Demme’s shot choice is both beautiful and intimate. All we see for the first four and a half minutes of “Once in a Lifetime” is Byrne singing, hypnotizing the viewer with his jittery, televangelist-inspired dance moves. It abruptly cuts to a breathtaking shot of Harrison, Worrell, Mabry, and Holt in a dark cloud of Prussian blue fog, the back-up singers rising like robots from a scientist’s workbench as they power up for the first time. Demme often opts for a head-on view of the entire stage, most notably in “Life During Wartime,” where we can see the performers’ interactions as one unified act. When he brings the viewer right onstage, the musicians don’t cold-shoulder the camera. Scales sticks his tongue out at the lens, while one of Sense’s most iconic shots features Byrne shoving his microphone towards us.

Demme’s focus on individual expressions offers a window into the musicians’ personalities, as Frantz mentioned. We see Mabry and Holt’s playful synchrony, Weymouth’s sly smirks, and Scales’ exuberance as he hypes up the crowd and encourages the bashful Harrison to “get down.” Demme excels at capturing the unbridled joy that flows throughout the entire film. Each musician looks like they’re having a blast, and it’s fun to watch people having fun.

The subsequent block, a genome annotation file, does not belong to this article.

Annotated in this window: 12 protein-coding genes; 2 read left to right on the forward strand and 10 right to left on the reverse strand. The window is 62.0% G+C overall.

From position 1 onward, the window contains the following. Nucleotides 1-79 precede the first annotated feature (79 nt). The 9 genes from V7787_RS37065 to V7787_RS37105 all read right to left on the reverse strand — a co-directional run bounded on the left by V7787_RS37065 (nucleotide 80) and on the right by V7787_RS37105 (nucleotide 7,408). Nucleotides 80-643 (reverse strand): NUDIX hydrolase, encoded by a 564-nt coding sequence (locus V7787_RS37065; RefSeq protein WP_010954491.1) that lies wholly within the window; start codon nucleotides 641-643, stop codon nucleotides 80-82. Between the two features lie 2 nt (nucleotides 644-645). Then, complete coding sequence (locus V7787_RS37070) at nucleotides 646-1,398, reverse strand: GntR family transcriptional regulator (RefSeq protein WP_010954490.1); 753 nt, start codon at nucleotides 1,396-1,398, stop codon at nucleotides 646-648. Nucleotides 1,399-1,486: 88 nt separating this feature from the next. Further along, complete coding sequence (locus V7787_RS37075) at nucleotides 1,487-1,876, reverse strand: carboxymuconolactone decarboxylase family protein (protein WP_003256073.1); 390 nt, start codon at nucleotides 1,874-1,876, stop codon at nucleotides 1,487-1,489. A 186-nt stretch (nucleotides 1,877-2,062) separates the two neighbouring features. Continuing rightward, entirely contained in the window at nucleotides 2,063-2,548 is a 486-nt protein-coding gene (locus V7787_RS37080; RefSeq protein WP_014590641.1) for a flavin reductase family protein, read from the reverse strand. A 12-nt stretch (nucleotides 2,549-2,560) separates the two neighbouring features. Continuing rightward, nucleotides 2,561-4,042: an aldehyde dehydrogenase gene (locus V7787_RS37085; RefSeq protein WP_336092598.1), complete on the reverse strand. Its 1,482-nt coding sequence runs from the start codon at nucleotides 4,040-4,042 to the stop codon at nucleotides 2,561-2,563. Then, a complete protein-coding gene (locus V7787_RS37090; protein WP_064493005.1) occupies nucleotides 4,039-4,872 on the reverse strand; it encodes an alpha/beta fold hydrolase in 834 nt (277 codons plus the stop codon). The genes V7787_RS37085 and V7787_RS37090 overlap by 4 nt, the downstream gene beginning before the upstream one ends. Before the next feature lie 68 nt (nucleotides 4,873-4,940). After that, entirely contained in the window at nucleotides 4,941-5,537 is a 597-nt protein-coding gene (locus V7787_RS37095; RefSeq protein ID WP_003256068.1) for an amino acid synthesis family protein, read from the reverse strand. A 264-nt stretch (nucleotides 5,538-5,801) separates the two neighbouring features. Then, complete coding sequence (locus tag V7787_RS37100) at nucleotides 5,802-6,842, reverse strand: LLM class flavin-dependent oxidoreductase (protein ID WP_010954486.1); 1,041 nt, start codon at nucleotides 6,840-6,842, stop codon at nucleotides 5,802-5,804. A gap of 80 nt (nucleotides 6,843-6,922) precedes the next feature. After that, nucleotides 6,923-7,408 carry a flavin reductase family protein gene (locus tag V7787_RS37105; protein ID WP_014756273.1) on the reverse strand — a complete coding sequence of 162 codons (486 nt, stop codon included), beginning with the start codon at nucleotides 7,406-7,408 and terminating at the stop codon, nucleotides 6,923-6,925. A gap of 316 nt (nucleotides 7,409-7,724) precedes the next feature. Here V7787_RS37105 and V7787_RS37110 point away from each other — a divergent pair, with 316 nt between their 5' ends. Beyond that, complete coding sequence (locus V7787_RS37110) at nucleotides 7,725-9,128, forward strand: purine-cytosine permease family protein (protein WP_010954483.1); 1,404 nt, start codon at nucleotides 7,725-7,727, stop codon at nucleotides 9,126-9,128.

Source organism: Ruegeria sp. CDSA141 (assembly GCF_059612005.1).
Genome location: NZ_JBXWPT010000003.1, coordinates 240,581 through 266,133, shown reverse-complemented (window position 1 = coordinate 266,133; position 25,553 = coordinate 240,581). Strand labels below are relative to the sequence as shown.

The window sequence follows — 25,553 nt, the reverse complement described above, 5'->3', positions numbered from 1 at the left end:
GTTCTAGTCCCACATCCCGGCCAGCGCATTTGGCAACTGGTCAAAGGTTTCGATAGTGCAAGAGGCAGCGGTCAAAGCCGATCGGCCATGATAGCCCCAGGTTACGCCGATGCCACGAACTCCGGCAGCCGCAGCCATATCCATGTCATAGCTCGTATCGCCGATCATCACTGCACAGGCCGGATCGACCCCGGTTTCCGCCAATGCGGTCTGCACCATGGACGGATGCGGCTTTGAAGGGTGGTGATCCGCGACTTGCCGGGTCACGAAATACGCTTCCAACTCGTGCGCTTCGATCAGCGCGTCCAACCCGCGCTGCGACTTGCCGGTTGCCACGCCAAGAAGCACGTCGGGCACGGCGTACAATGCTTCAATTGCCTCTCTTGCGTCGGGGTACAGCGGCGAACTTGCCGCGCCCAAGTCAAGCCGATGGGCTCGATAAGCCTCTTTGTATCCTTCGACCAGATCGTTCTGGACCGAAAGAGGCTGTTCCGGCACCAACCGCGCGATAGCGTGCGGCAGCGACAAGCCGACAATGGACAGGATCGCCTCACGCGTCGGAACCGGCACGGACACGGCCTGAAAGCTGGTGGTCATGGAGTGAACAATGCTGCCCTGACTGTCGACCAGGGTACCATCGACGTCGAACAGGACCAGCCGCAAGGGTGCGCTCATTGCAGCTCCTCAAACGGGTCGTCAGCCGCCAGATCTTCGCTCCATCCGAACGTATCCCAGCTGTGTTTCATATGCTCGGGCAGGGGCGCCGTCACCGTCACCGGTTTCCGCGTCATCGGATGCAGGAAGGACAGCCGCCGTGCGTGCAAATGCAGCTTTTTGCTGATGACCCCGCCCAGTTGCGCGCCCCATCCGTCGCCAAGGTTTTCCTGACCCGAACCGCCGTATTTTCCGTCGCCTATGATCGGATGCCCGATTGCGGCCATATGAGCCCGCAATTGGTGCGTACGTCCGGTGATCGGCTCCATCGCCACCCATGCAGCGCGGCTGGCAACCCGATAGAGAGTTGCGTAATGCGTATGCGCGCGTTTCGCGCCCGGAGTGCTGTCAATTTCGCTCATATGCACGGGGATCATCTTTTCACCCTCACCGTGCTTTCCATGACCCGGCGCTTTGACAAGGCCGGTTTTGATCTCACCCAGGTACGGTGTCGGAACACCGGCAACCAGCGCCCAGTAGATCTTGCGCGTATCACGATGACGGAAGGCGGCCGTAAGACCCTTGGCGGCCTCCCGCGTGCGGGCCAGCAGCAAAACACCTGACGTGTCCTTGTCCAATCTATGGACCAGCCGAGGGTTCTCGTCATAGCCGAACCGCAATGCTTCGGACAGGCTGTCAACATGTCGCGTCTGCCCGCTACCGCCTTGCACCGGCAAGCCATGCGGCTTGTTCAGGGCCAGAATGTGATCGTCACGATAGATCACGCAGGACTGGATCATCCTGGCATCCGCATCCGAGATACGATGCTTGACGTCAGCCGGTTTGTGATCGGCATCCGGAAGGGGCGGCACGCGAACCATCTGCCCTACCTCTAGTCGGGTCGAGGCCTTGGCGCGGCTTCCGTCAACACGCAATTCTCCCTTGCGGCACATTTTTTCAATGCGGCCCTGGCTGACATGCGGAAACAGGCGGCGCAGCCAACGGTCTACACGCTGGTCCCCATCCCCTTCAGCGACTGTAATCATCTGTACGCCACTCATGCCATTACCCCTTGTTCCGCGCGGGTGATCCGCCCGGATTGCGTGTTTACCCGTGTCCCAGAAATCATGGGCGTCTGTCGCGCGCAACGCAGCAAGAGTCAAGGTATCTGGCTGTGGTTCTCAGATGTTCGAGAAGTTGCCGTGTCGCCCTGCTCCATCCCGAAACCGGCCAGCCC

Of course, you can’t mention the performers in Stop Making Sense without highlighting David Byrne. He embodies discomfort. There isn’t a single part in the concert where he isn’t twitching and wobbling as he yelps in his unorthodox voice. He’s drenched in sweat the entire film. His gangling dance moves – and the intensity with which he executes them – are mesmerizing, accentuated by the restricting cut of his suit. Byrne has always gravitated towards suits, as demonstrated in his Broadway show American Utopia, but in Stop Making Sense suits symbolize fitting into society. He exchanges the tighter blazer and dress pants for the famous “big suit” in “Girlfriend is Better,” drowning in the absurdly large box of fabric. Both suits are grey; all the musicians are outfitted in inconspicuous neutral colors. Byrne is desperate to fit into the culture he sings about, but he doesn’t understand it. “Lost my shape / Trying to act casual,” he belts in the final song, “Crosseyed and Painless.” “Can’t stop / Or I might end up in the hospital / Losing my shape / I feel like an accident.”

What he can’t understand, he fears. Byrne’s lyrics are riddled with paranoia, especially involving humanity versus technology, a theme that’s captivated him his entire career. While Byrne can’t find a way into societal culture, technology made this culture ubiquitous and homogenous, as discussed in “Making Flippy Floppy.” “Sandwich,” “facelift,” and “digital” are some of the random words with white picket fence connotations that project behind the musicians during the song. They’re prototypes to the truisms that overstimulated U2’s 1992 ZOOTV Tour, which explored the relationship between humans and technology in the age of distraction.